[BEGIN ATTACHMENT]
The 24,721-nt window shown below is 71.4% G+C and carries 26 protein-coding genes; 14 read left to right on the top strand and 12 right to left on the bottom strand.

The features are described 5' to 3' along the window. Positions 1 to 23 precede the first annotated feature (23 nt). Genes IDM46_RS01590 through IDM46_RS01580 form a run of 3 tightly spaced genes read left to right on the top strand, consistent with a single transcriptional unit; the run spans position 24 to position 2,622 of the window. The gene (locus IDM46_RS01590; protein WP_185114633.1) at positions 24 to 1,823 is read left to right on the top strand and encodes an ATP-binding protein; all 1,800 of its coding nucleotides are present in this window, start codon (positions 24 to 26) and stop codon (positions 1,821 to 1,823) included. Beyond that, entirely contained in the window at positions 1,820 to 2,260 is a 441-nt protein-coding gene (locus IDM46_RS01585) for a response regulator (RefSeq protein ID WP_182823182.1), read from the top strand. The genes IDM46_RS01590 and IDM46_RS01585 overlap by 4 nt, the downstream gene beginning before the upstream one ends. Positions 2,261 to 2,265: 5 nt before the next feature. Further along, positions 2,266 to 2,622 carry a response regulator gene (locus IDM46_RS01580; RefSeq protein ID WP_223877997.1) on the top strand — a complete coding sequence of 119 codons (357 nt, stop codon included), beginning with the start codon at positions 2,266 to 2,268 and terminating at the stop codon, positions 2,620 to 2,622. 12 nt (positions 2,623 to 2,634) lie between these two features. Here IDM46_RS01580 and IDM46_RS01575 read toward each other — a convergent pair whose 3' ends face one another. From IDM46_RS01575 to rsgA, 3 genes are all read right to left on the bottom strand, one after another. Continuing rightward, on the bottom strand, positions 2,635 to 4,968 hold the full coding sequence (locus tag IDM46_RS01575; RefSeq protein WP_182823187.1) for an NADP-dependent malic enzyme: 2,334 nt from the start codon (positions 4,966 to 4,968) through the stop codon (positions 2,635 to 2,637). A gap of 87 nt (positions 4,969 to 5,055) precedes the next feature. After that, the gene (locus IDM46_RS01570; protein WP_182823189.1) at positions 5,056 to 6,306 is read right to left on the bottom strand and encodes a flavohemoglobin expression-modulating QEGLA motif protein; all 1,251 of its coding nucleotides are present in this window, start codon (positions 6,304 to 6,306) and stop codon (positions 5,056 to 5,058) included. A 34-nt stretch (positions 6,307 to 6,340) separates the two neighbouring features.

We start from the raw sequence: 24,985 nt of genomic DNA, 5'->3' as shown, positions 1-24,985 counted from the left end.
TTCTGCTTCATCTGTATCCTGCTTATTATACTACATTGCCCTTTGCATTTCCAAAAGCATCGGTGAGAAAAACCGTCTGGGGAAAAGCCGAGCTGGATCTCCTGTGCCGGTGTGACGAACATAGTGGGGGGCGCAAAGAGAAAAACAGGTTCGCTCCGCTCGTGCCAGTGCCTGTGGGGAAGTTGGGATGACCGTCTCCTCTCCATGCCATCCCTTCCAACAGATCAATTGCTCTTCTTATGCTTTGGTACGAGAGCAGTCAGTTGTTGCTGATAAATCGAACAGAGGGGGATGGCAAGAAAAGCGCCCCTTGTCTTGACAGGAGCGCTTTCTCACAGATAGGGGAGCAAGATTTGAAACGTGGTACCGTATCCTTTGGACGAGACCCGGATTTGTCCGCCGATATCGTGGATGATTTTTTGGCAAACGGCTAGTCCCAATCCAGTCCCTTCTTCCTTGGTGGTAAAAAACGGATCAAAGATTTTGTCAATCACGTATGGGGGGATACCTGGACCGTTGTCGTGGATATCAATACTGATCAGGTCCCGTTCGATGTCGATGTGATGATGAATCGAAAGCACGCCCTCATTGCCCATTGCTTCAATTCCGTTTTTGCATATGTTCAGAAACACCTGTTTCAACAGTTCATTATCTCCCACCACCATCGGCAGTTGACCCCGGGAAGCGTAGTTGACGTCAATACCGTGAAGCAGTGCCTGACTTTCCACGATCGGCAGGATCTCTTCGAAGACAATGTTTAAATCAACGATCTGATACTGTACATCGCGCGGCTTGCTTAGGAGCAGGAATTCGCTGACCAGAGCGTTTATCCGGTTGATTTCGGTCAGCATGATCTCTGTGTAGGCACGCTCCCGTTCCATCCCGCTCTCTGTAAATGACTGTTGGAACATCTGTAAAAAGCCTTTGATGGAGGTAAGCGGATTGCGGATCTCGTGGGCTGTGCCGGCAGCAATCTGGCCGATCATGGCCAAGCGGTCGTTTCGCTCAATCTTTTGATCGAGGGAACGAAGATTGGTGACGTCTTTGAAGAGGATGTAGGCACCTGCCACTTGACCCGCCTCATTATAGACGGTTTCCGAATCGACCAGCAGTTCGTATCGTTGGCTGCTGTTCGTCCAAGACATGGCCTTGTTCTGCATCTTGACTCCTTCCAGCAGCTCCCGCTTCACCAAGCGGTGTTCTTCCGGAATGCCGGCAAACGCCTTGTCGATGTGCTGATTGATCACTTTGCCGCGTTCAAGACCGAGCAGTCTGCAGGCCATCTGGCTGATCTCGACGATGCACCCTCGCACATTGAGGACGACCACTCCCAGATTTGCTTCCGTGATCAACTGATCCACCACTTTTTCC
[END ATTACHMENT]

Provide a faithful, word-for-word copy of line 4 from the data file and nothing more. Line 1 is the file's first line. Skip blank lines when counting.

TTCTGCTTCATCTGTATCCTGCTTATTATACTACATTGCCCTTTGCATTTCCAAAAGCATCGGTGAGAAAAACCGTCTGGGGAAAAGCCGAGCTGGATCTCCTGTGCCGGTGTGACGAACATAGTGGGGGGCGCAAAGAGAAAAACAGGTTCGCTCCGCTCGTGCCAGTGCCTGTGGGGAAGTTGGGATGACCGTCTCCTCTCCATGCCATCCCTTCCAACAGATCAATTGCTCTTCTTATGCTTTGGTACGAGAGCAGTCAGTTGTTGCTGATAAATCGAACAGAGGGGGATGGCAAGAAAAGCGCCCCTTGTCTTGACAGGAGCGCTTTCTCACAGATAGGGGAGCAAGATTTGAAACGTGGTACCGTATCCTTTGGACGAGACCCGGATTTGTCCGCCGATATCGTGGATGATTTTTTGGCAAACGGCTAGTCCCAATCCAGTCCCTTCTTCCTTGGTGGTAAAAAACGGATCAAAGATTTTGTCAATCACGTATGGGGGGATACCTGGACCGTTGTCGTGGATATCAATACTGATCAGGTCCCGTTCGATGTCGATGTGATGATGAATCGAAAGCACGCCCTCATTGCCCATTGCTTCAATTCCGTTTTTGCATATGTTCAGAAACACCTGTTTCAACAGTTCATTATCTCCCACCACCATCGGCAGTTGACCCCGGGAAGCGTAGTTGACGTCAATACCGTGAAGCAGTGCCTGACTTTCCACGATCGGCAGGATCTCTTCGAAGACAATGTTTAAATCAACGATCTGATACTGTACATCGCGCGGCTTGCTTAGGAGCAGGAATTCGCTGACCAGAGCGTTTATCCGGTTGATTTCGGTCAGCATGATCTCTGTGTAGGCACGCTCCCGTTCCATCCCGCTCTCTGTAAATGACTGTTGGAACATCTGTAAAAAGCCTTTGATGGAGGTAAGCGGATTGCGGATCTCGTGGGCTGTGCCGGCAGCAATCTGGCCGATCATGGCCAAGCGGTCGTTTCGCTCAATCTTTTGATCGAGGGAACGAAGATTGGTGACGTCTTTGAAGAGGATGTAGGCACCTGCCACTTGACCCGCCTCATTATAGACGGTTTCCGAATCGACCAGCAGTTCGTATCGTTGGCTGCTGTTCGTCCAAGACATGGCCTTGTTCTGCATCTTGACTCCTTCCAGCAGCTCCCGCTTCACCAAGCGGTGTTCTTCCGGAATGCCGGCAAACGCCTTGTCGATGTGCTGATTGATCACTTTGCCGCGTTCAAGACCGAGCAGTCTGCAGGCCATCTGGCTGATCTCGACGATGCACCCTCGCACATTGAGGACGACCACTCCCAGATTTGCTTCCGTGATCAACTGATCCACCACTTTTTCC